The $114 million mistake
Due to the program involving testing the aircraft while building them, twelve aircraft had already been built before a problem was found. In Mr. DellaVedova's words the modifications are to "provide funding for the contractor to correct deficiencies in LRIP (Low Rate Initial Production) II hardware and software." The deficiencies were not disclosed, but what we do know is that those deficiencies are costing the Department of Defense over $100 million to fix it. The United Kingdom is even footing some of the bill, ponying up $10 million to fix these issues. Specifically, the contracts total approximately $114.2 million.
That's a lot of money to spend just because planes were built before we even knew they worked.
The planes that were already produced (and thus are being fixed) are 6 short-take off and vertical-landing (STOVL) and 6 conventional take off and landing (CTOL) variants.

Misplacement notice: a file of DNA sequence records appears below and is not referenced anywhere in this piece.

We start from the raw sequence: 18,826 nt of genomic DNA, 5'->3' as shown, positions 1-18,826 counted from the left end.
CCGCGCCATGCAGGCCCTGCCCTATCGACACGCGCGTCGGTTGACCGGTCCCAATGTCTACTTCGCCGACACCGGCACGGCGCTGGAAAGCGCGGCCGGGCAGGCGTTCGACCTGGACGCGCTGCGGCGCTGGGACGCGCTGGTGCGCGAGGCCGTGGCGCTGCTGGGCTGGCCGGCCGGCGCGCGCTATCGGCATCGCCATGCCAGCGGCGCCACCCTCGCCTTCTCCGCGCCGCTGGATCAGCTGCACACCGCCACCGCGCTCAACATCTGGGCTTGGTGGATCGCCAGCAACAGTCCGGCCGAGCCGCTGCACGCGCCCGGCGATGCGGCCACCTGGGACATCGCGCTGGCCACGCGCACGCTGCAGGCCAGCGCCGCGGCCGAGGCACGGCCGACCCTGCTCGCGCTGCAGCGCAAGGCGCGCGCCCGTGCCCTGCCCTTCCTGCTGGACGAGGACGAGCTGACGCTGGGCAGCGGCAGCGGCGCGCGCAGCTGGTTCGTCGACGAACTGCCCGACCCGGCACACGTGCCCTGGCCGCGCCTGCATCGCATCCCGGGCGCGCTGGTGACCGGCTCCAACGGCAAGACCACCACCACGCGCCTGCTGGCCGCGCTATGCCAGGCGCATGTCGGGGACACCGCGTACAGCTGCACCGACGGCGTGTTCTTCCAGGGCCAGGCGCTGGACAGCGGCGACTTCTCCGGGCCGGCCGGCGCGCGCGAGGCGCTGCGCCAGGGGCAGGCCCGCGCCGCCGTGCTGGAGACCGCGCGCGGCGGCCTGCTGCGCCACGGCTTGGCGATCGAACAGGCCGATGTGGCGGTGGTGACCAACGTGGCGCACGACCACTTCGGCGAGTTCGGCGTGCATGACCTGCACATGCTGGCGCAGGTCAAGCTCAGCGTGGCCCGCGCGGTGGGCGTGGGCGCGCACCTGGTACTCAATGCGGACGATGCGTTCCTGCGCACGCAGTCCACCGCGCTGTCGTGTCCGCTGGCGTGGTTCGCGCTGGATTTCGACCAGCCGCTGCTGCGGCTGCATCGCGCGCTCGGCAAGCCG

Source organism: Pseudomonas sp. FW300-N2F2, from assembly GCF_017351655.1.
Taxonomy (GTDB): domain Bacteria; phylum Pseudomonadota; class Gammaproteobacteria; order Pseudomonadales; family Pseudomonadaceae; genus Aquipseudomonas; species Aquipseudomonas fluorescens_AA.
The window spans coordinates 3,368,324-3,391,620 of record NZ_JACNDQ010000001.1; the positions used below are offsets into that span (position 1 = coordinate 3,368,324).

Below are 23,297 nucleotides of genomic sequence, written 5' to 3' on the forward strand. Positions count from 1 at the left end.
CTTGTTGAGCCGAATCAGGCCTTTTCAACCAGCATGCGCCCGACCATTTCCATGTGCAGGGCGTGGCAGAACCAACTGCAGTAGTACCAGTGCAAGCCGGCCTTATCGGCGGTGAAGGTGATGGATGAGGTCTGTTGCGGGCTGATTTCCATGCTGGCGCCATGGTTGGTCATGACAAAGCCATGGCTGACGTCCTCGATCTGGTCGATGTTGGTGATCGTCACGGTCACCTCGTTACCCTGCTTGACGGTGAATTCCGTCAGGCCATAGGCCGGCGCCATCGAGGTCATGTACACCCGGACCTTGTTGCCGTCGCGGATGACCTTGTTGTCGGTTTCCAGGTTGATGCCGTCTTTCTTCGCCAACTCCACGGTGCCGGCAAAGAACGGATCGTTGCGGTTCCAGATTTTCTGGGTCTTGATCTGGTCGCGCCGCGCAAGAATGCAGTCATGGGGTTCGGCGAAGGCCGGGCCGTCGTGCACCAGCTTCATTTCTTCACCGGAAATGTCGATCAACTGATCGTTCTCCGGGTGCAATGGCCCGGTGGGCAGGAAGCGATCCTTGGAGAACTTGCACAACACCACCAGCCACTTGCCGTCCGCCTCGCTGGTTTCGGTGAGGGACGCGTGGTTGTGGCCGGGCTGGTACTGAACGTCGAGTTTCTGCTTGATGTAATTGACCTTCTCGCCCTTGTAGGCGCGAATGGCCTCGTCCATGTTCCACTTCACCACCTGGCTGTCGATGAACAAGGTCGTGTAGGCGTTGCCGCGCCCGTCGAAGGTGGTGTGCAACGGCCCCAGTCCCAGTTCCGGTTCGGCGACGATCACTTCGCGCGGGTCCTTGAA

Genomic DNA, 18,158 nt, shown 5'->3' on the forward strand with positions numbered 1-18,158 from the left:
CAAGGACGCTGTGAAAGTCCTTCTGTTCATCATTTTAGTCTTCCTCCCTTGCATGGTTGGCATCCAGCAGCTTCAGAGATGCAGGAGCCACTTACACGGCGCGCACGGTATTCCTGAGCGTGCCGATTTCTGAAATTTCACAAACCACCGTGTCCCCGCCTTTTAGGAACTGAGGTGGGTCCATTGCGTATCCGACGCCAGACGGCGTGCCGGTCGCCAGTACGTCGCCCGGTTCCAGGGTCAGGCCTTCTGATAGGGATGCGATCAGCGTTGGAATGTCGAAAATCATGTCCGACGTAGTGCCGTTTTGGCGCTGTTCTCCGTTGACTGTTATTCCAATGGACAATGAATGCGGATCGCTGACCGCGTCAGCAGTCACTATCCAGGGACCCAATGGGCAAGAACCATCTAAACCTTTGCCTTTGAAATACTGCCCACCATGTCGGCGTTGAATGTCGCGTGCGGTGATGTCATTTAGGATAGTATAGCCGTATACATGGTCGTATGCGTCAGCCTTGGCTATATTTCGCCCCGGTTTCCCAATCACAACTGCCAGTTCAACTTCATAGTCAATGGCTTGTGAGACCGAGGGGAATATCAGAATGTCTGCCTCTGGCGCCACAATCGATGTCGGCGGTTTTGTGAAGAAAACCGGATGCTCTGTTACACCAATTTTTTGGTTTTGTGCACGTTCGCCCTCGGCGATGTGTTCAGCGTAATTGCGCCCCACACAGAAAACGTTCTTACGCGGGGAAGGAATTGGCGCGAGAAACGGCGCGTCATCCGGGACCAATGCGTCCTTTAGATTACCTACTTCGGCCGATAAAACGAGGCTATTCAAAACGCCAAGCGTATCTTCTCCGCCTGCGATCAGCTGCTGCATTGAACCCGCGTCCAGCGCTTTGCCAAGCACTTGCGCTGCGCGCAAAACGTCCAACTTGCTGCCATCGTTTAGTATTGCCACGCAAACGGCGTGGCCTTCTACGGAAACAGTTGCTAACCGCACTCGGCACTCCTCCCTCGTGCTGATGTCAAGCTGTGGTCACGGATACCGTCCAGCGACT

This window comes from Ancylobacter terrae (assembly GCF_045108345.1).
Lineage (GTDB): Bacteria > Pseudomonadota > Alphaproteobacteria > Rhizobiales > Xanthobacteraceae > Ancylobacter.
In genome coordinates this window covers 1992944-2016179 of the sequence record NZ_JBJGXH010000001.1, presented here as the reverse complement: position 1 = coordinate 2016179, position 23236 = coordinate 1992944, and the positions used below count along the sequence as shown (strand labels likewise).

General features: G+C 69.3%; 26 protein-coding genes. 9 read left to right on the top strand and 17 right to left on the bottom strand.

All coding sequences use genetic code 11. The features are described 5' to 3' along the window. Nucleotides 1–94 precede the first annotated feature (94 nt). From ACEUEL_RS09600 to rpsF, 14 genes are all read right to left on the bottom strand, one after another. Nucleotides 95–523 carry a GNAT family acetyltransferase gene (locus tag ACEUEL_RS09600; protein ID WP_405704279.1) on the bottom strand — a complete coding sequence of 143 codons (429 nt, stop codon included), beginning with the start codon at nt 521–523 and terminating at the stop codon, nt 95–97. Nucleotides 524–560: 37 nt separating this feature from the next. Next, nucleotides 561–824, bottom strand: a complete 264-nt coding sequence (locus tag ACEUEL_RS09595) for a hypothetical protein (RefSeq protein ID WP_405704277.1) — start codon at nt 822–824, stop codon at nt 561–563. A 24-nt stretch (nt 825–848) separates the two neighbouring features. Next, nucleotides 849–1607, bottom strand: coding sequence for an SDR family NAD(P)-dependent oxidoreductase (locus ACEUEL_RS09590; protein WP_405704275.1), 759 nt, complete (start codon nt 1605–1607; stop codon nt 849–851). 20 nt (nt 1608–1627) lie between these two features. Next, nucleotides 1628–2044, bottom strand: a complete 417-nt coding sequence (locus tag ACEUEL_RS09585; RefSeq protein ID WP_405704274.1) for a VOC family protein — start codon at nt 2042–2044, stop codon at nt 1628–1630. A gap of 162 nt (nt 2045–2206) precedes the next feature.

Of course, this could have been easily prevented if everyone wasn't in a such a rush to get the F-35 Joint Strike Fighter into the air. Rather than building these incredibly expensive machines before they were fully tested they could have simply waited. Now there is a wait that, to quote the contracts, "will span multiple years." Couldn't wait to get them out there, and now we have to wait even longer because of problems that are in the software and hardware.
The software or the hardware, otherwise known as absolutely everything in the aircraft. Be happy to know your tax dollars are going towards a mistake that was caused by rushing a product instead of thoroughly testing it before production, and that the mistake is involved in the all-encompassing hardware and software.
Oh well, maybe this mistake will mean the DoD and Lockheed Martin have learned a $114.2 million lesson that everyone who's had to pay for printing at college already learned- "Make sure there are no errors before you print it out." Except this time instead of wasting a dollar to reprint a report, the government is wasting $114.2 million to retrofit 12 aircraft.